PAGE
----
|Cutaway image of diesel particulate filter|
The DPF is designed to trap larger soot particles within the filter. As the soot particles build up, the filter requires emptying. The only way to empty the soot is to burn it off at high temperatures - most often when you are driving on a motorway.
If your car is used most often for short journeys, it may not reach the temperatures required to burn off the soot and can lead to a clogged filter.
Some garages have been found to offer a removal of the affected part rather than replacing it as a quick fix; however, a vehicle that is modified in this way no longer meets the emission standards. Not only that, the car owner has now modified the car and must notify the insurer. This modification makes the car illegal and in turn invalidates any insurance cover.
Diesel Particulate Filters and the MOT
Annual MOT tests require an inspection of the condition of the exhaust system and since February 2014, the MOT test includes a check for the presence of a Diesel Particulate Filter if fitted when manufactured. Vehicles will automatically fail the MOT test if a Diesel Particulate Filter which was fitted when manufactured has been removed.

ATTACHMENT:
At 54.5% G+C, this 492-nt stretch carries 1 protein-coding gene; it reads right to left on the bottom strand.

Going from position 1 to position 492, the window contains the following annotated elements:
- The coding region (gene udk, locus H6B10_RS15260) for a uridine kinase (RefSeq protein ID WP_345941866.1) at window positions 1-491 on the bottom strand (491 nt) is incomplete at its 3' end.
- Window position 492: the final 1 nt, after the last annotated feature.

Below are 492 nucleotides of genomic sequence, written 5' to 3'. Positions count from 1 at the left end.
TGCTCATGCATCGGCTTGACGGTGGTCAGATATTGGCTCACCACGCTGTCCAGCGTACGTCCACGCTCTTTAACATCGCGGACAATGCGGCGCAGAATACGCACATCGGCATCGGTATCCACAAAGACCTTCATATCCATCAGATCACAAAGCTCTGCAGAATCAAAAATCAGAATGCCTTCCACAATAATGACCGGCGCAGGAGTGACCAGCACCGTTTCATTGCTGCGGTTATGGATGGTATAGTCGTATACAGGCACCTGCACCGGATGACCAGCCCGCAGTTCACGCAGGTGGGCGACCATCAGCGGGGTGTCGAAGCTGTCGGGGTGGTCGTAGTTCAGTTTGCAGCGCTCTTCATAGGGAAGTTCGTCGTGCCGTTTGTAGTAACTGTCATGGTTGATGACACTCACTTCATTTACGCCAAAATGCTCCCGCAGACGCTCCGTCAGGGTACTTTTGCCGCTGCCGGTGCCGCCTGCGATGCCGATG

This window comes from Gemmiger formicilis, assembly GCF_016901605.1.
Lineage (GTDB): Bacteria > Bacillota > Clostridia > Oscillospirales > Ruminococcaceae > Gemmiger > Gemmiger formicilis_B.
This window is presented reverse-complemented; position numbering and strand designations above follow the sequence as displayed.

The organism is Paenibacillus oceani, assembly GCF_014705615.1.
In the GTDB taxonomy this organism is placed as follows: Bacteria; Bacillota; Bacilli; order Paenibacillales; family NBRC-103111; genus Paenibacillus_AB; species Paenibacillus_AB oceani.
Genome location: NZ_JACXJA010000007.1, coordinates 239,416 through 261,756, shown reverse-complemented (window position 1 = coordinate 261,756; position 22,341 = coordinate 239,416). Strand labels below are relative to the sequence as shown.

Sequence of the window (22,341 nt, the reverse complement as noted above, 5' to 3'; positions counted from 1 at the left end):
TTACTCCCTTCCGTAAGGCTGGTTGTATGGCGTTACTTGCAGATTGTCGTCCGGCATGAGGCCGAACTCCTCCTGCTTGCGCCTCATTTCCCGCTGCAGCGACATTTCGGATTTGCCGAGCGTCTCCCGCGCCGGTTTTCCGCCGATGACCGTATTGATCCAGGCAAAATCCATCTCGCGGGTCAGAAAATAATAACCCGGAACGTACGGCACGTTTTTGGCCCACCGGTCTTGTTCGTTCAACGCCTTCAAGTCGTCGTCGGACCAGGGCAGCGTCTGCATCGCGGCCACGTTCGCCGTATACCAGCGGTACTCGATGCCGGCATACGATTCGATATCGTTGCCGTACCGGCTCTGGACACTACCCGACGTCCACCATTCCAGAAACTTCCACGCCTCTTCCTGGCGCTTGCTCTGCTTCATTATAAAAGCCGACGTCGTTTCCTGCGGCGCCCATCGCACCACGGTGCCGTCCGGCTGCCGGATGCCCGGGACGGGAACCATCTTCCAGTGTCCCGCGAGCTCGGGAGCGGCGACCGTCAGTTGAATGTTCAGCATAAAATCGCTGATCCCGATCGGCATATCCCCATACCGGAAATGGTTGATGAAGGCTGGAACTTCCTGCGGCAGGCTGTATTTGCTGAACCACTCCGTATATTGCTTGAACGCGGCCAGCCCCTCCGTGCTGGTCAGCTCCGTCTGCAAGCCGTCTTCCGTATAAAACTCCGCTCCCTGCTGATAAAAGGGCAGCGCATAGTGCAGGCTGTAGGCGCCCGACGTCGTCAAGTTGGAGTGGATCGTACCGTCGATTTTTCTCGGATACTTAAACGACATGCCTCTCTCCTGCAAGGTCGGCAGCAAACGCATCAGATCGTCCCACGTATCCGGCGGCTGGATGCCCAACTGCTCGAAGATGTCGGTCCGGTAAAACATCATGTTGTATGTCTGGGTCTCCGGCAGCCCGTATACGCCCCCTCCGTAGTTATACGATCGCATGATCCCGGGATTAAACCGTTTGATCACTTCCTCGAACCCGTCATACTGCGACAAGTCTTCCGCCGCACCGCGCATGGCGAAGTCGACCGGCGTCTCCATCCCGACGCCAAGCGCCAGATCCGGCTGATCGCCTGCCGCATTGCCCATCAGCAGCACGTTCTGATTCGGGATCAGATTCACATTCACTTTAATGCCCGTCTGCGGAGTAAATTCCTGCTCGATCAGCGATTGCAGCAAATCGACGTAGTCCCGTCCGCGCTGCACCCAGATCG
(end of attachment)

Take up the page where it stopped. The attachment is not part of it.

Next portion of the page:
Replacing the removed components and returning the vehicle back to original equipment will be a costly exercise for vehicle owners who took the decision to remove the diesel particulate filter.
It is the car owner's responsibility to ensure this part is in tact.
If you are concerned about your diesel particulate filter, please visit your local Good Garage Scheme member garage for advice.
The Driver and Vehcile Standards Agency (DVSA) say...
The DVSA is aware of an increasing number of businesses offering a service to remove or bypass the DPF. This practice compromises the MOT testing standards and therefore undermines the principle of inspecting their presence.
Authorised Examiners are responsible to ensure that MOT Testing is carried out to the required standards. Where a Vehicle Testing Station is offering a service which could undermine this (such as removing or bypassing DPFs), DVSA will consider this as bringing the MOT Scheme into disrepute.
Where the scheme is brought into disrepute DVSA may consider taking action to remove the Authorisation if appropriate.
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